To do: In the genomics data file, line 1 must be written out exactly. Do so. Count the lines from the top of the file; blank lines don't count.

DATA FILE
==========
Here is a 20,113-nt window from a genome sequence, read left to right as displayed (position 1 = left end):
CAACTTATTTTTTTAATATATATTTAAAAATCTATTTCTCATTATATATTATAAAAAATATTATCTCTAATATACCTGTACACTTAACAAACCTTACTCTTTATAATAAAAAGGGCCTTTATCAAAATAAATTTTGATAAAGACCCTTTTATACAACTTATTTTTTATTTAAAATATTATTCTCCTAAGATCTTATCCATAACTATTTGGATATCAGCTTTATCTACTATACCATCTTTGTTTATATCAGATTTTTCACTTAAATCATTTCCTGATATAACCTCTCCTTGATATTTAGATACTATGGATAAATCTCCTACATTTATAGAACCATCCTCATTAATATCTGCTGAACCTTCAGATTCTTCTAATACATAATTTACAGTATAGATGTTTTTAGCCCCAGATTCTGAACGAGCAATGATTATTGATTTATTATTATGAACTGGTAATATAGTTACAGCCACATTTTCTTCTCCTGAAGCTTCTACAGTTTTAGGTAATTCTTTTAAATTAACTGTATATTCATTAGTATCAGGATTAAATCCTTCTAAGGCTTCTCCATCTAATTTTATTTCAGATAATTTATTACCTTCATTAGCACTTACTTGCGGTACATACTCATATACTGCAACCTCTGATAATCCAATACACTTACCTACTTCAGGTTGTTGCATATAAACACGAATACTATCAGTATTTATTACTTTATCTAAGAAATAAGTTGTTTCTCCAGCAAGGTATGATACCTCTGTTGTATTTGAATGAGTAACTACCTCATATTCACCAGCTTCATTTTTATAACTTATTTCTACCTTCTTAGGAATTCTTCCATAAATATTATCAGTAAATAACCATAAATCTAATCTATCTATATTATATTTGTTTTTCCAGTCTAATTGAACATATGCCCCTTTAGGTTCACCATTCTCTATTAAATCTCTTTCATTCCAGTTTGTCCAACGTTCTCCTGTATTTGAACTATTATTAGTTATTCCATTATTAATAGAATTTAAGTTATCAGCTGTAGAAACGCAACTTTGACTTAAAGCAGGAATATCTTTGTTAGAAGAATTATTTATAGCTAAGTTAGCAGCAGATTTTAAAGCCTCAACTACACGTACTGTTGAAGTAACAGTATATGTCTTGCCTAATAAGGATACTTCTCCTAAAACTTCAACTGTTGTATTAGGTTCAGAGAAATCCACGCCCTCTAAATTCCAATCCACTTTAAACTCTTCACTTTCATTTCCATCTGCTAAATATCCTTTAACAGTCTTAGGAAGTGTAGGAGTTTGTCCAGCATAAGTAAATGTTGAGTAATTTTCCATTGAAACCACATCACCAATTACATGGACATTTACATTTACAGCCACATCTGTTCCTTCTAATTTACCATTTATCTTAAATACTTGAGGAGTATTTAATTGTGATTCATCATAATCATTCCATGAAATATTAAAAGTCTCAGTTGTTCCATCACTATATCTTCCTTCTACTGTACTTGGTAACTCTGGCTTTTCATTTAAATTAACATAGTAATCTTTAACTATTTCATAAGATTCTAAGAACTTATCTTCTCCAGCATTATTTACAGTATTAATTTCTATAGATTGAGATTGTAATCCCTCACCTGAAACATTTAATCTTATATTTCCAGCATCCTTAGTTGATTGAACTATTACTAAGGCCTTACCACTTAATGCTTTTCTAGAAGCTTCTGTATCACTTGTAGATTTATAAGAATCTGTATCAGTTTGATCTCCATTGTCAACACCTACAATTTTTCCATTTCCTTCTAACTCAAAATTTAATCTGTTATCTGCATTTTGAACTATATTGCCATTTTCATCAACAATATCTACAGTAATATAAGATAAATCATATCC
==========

Here is a 20,113-nt window from a genome sequence, read left to right as displayed (position 1 = left end):